How to transfer an embroidery design onto fabric


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Prick and Pounce Method

The prick and pounce method of transferring embroidery designs is used for Applique, Brazilian, Free Embroidery, Goldwork, Needle Painting, Modern Jacobean, Traditional Jacobean and White Work. A desired design to be worked is placed beneath a piece of Velum tracing paper and all the lines of the design are traced onto the tracing paper.

A No. 10 embroidery needle is screwed into a pricking tool and then holes are pricked along all the pencil lines on the tracing paper puncturing the design lines at 1/8th of and inch (3 mm) intervals, when all the lines have been pricked the tracing paper is held up to the light to check that all the lines have been pricked. Horizontal and vertical center lines are drawn onto the pricking in preparation of positioning the pricking onto the fabric.

The pricked tracing paper is placed on to fabric (smooth side up) and the center lines on the pricking are lined up with the center lines tacked on the fabric. The tracing paper is held in place with weights on the corners of the tracing paper or by pinning the tracing paper to the fabric.

A pouncing tool is used to rub pounce over the whole of the pricked design, dark pounce is used for light fabrics and light pounce for dark fabrics. The tracing paper is carefully lifted away leaving a pounce outline of the design on the fabric.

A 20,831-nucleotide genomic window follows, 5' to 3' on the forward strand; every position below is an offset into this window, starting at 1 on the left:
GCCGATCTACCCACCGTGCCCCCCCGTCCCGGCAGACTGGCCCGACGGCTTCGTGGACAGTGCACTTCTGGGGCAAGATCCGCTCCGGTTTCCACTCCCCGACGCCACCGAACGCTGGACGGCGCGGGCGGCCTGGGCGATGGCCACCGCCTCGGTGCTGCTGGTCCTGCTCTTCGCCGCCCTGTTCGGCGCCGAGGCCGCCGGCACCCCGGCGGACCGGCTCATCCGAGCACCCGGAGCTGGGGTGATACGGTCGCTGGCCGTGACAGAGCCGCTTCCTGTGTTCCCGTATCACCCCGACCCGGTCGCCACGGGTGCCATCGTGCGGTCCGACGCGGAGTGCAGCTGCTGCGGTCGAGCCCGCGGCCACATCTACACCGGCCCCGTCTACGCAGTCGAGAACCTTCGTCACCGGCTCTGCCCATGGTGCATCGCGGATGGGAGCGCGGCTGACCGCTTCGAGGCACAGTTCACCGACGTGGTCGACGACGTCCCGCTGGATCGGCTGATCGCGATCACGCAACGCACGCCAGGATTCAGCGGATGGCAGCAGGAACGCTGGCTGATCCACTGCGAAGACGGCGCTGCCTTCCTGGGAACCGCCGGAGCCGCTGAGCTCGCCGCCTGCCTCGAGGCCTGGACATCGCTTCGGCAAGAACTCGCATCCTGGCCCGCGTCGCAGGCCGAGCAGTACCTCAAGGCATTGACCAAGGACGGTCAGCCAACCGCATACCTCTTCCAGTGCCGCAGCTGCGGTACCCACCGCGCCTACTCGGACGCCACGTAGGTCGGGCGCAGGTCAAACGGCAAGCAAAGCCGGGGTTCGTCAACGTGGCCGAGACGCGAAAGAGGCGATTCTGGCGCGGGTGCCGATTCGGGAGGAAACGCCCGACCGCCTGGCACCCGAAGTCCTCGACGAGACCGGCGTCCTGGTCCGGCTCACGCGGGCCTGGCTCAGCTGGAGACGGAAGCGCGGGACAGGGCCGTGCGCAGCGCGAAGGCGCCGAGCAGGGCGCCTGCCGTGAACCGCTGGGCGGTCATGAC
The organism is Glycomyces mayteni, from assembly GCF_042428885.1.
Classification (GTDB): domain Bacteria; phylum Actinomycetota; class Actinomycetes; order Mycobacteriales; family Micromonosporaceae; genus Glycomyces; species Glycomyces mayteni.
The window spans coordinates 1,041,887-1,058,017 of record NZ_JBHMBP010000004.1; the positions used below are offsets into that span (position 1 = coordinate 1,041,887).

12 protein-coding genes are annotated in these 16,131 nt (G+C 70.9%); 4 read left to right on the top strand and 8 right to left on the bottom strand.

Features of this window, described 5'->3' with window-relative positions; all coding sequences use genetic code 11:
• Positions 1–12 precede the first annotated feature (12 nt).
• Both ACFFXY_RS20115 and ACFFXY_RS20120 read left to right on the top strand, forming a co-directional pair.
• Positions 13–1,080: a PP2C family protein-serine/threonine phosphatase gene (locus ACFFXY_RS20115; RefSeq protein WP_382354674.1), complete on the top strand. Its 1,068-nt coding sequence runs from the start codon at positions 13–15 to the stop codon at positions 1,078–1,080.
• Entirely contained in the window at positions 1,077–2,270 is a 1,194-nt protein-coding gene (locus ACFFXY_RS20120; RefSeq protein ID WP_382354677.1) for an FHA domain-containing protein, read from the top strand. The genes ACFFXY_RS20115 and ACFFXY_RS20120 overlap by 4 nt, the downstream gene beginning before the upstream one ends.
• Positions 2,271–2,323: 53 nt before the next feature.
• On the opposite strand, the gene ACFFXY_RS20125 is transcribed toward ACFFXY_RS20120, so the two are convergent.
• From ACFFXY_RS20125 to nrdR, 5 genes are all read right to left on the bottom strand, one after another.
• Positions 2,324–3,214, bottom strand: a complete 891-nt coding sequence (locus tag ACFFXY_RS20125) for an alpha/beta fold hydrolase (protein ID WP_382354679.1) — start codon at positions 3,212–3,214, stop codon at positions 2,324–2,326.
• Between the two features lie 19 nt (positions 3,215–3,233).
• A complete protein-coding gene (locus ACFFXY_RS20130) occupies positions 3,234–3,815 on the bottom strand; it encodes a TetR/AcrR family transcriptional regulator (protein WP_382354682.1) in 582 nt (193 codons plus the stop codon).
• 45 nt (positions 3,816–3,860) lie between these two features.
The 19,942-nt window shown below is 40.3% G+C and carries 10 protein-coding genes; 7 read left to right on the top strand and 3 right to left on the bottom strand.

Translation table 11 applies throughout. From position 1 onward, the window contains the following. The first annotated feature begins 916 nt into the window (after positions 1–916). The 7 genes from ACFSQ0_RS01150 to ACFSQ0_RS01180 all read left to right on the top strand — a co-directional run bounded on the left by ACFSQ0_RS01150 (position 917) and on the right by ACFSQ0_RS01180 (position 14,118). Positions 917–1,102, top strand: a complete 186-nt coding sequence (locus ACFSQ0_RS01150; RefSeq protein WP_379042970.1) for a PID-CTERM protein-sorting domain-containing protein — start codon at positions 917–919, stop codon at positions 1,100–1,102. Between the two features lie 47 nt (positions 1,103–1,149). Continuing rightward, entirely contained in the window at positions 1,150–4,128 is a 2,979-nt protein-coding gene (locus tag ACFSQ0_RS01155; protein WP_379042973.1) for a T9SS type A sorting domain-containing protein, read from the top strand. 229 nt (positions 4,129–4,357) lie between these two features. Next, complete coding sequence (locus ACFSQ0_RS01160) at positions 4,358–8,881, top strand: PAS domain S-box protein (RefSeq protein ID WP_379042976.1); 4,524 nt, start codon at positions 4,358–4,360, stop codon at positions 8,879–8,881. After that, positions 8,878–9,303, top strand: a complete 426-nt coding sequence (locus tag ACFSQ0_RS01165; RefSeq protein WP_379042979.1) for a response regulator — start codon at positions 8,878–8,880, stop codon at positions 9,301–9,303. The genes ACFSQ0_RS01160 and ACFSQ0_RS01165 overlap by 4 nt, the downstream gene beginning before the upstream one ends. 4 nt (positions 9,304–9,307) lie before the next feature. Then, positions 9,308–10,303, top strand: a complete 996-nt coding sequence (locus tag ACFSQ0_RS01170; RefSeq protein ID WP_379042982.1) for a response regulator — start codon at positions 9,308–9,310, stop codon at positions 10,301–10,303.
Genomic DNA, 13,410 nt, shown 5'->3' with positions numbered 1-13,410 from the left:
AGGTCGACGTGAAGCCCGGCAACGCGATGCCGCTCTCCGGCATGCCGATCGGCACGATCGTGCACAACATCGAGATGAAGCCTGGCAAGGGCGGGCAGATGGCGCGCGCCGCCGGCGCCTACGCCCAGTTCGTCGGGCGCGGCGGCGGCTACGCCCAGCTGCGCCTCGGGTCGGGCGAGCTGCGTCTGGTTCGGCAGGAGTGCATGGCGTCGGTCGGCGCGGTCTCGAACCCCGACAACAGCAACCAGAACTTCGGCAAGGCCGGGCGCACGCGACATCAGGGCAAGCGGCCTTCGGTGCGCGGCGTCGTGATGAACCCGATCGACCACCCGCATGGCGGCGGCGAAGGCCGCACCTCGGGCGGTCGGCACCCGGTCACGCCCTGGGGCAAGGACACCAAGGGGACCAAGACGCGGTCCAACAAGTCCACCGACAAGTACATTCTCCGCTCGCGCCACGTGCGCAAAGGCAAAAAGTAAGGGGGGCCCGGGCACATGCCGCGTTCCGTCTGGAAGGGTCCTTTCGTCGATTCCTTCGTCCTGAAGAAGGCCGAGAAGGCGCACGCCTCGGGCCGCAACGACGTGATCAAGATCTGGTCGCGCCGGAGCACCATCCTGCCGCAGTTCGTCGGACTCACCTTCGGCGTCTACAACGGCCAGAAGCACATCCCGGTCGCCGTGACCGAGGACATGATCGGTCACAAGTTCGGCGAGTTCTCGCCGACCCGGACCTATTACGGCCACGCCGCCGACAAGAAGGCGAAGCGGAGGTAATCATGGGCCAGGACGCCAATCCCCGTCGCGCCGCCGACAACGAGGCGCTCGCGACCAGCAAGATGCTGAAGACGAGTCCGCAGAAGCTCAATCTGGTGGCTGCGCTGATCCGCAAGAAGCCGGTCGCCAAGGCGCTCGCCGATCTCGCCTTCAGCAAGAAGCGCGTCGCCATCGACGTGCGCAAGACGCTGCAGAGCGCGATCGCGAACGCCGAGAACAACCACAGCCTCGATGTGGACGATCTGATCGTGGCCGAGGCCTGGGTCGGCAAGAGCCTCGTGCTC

Excess pounce is blown away, then the pounce lines are drawn over with a lead pencil or white pencil depending on the colour of the fabric or painted over with permanent paint i.e. acrylics or oils. Any excess pounce is removed by tapping the back of the work and brushing the remainder of the pounce away with a baby brush or cotton wool puff – brushing in towards the design.

The prick and pounce method is the most accurate method of transferring a design onto a piece of fabric for embroidery as you can transfer intricate and fine lines, in comparison to a light box where the fabric can shift distorting the design or using transfer paper which can smudge on the fabric. A mechanical HB pencil with a 0.7mm lead (which can be purchased at an office supply store) or acrylic paint are the best implements to use to draw or paint over the lines as you can get a nice fine line compared to some transfer pens.

Tissue Paper Method

The tissue paper method of transferring designs is used for counted thread work such as Blackwork, Pulled work and Drawn thread and for any embroidery where a permanent line is not wanted.

A desired design to be worked is placed beneath a piece of tissue paper and all the lines of the design are traced onto the tracing paper.

The tissue paper is pinned onto the fabric so that it is in the desired position. A single length of sewing thread in a contrasting colour to the fabric is used to sew the tissue paper to the fabric with long stitches over the lines on the tissue paper on the front and short stab stitches on the back. All the lines on the tissue paper are sewn, ensuring to start and finish threads securely.

When all the lines have been tacked then the tissue paper is ripped away, tweezers can be used to pick out the very small pieces of tissue paper. You are left with a tacked out line of the design on the fabric, this will be your guideline in which to do your counted stitches. The tacking lines can be un-picked once the stitches have been worked.

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